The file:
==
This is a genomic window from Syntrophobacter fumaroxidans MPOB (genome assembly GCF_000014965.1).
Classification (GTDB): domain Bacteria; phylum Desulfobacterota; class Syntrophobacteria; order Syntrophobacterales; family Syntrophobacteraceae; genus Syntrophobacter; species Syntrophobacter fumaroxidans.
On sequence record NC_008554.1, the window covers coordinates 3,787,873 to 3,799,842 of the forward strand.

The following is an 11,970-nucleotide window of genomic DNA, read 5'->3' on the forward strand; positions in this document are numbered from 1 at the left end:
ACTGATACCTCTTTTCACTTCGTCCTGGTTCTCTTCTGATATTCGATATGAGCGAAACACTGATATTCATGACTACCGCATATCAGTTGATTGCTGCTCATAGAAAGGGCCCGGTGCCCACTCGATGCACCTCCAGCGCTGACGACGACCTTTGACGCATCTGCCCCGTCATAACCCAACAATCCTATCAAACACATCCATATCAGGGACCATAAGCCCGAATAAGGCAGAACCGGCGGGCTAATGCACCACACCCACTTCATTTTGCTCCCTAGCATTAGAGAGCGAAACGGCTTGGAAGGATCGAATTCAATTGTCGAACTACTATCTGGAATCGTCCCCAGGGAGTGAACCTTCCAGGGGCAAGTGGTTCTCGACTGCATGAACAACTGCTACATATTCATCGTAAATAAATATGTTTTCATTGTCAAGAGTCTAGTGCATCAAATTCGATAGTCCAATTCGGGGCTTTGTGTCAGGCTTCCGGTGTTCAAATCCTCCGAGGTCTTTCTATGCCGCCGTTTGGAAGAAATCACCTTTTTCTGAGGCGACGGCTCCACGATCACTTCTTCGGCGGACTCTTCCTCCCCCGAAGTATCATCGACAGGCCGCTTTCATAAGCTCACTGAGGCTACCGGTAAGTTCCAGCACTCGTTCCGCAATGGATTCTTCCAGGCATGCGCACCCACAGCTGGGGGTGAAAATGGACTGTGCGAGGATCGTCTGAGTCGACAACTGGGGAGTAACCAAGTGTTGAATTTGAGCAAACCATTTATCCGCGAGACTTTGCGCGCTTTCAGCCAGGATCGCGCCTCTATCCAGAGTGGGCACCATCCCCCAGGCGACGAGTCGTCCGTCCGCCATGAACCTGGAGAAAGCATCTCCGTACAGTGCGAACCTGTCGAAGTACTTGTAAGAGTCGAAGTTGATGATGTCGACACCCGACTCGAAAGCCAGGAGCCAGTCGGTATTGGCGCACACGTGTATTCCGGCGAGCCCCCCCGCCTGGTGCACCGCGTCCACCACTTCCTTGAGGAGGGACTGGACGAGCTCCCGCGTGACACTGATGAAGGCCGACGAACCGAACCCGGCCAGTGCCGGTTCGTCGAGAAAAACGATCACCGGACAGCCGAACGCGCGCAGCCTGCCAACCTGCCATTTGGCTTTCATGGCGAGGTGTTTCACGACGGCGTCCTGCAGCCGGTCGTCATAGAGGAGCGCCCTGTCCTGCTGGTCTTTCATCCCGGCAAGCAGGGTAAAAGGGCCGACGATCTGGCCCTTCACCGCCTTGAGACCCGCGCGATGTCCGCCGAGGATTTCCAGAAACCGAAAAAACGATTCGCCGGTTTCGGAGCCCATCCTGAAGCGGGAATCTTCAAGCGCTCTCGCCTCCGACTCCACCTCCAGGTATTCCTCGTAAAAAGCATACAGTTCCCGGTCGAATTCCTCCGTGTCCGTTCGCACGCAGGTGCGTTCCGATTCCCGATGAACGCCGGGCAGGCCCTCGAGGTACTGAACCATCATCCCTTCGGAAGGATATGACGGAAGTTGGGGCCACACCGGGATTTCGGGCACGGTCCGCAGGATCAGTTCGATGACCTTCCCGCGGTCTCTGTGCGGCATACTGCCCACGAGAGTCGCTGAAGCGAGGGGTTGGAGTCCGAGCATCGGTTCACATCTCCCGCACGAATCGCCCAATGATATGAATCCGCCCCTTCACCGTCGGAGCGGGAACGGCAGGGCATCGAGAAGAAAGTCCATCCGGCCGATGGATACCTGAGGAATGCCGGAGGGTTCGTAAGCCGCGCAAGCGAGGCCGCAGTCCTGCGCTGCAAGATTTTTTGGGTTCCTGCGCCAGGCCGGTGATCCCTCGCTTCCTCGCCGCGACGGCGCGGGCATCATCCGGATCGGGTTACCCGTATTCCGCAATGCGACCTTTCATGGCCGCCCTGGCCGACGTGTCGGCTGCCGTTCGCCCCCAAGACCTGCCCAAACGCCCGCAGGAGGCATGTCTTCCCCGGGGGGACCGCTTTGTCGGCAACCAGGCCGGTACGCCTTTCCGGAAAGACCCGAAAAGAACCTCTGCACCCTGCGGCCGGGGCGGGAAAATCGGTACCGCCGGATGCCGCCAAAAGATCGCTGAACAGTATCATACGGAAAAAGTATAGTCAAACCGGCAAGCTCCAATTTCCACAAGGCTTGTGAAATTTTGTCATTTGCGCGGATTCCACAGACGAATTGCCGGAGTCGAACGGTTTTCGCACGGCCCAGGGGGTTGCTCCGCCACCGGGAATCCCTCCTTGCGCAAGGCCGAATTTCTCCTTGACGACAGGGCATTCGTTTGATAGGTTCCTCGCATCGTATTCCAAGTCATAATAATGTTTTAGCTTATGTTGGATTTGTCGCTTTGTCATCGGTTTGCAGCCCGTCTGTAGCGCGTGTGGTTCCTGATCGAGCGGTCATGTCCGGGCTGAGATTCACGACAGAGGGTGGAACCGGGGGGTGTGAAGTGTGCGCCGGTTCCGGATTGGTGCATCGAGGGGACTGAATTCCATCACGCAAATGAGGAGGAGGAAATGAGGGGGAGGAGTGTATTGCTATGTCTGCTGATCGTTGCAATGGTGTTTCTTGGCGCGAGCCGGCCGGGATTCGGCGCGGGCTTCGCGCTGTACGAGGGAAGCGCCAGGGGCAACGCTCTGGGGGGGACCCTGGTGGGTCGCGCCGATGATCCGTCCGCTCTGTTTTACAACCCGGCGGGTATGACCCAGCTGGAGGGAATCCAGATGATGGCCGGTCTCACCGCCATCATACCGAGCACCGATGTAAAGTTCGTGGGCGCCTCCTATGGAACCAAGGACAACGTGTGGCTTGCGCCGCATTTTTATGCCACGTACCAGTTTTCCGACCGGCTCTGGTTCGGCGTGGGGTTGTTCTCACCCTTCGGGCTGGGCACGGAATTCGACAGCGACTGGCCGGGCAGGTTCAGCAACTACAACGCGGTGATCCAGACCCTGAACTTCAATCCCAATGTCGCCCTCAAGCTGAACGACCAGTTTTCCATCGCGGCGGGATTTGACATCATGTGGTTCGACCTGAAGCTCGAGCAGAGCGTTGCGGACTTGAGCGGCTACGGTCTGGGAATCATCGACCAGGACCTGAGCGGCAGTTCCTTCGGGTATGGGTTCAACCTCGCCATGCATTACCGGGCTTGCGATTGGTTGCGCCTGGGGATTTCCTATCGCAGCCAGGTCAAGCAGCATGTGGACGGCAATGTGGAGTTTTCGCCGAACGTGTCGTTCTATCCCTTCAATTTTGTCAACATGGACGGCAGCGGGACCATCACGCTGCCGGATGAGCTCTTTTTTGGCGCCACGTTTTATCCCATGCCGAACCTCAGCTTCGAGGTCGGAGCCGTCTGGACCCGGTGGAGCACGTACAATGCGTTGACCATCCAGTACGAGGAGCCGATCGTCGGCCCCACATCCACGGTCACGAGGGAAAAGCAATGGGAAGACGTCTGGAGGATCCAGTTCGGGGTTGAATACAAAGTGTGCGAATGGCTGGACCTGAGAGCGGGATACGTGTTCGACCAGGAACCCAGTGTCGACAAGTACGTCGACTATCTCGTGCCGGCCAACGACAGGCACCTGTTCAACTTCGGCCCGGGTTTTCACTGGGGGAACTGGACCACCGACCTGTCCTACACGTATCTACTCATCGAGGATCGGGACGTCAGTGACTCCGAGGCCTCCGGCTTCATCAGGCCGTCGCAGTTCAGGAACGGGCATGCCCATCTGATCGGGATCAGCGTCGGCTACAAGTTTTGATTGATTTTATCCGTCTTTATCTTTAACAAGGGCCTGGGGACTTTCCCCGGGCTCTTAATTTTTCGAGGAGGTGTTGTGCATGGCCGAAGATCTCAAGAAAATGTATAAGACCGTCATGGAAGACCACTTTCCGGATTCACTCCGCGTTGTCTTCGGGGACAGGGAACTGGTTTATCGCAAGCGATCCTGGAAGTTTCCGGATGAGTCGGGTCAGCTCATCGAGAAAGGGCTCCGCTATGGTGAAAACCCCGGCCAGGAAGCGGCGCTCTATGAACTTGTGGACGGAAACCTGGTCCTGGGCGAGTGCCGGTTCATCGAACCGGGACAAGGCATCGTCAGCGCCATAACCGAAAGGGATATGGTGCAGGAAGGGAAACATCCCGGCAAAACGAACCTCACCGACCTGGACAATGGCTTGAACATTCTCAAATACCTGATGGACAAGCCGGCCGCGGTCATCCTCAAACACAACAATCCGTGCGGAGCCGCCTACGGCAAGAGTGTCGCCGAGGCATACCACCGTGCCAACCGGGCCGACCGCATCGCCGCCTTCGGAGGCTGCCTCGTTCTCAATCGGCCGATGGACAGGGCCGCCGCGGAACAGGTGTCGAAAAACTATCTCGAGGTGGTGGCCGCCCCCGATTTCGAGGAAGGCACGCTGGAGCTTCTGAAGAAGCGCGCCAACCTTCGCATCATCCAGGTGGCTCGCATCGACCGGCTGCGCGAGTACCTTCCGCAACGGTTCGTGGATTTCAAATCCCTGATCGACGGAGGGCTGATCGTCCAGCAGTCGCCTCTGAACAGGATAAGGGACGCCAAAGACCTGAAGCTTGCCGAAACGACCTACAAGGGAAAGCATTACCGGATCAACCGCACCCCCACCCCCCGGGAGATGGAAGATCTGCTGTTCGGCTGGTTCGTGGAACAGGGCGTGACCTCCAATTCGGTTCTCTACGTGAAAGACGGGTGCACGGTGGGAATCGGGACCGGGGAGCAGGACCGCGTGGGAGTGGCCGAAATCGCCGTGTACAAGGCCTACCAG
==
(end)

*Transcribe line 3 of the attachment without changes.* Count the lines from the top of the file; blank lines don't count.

On sequence record NC_008554.1, the window covers coordinates 3,787,873 to 3,799,842 of the forward strand.